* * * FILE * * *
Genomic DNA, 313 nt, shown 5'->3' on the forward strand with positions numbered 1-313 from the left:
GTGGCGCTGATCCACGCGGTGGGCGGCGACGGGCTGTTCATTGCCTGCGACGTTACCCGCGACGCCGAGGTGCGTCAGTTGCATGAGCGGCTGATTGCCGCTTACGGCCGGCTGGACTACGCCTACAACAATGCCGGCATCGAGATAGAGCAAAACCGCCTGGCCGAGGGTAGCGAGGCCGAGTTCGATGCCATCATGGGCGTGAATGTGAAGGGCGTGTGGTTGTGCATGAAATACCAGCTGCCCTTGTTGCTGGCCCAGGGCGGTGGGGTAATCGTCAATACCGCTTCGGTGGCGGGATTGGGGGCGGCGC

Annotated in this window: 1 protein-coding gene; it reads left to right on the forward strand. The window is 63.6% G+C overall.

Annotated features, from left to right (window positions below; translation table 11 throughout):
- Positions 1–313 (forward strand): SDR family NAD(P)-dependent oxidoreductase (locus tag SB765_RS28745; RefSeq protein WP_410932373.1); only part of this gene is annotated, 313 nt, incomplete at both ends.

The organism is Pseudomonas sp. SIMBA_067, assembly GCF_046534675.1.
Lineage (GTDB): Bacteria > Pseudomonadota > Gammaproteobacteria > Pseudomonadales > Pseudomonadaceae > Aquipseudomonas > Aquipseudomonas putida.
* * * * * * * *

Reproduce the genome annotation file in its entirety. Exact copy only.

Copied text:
Genomic DNA, 313 nt, shown 5'->3' on the forward strand with positions numbered 1-313 from the left:
GTGGCGCTGATCCACGCGGTGGGCGGCGACGGGCTGTTCATTGCCTGCGACGTTACCCGCGACGCCGAGGTGCGTCAGTTGCATGAGCGGCTGATTGCCGCTTACGGCCGGCTGGACTACGCCTACAACAATGCCGGCATCGAGATAGAGCAAAACCGCCTGGCCGAGGGTAGCGAGGCCGAGTTCGATGCCATCATGGGCGTGAATGTGAAGGGCGTGTGGTTGTGCATGAAATACCAGCTGCCCTTGTTGCTGGCCCAGGGCGGTGGGGTAATCGTCAATACCGCTTCGGTGGCGGGATTGGGGGCGGCGC

Annotated in this window: 1 protein-coding gene; it reads left to right on the forward strand. The window is 63.6% G+C overall.

Annotated features, from left to right (window positions below; translation table 11 throughout):
- Positions 1–313 (forward strand): SDR family NAD(P)-dependent oxidoreductase (locus tag SB765_RS28745; RefSeq protein WP_410932373.1); only part of this gene is annotated, 313 nt, incomplete at both ends.

The organism is Pseudomonas sp. SIMBA_067, assembly GCF_046534675.1.
Lineage (GTDB): Bacteria > Pseudomonadota > Gammaproteobacteria > Pseudomonadales > Pseudomonadaceae > Aquipseudomonas > Aquipseudomonas putida.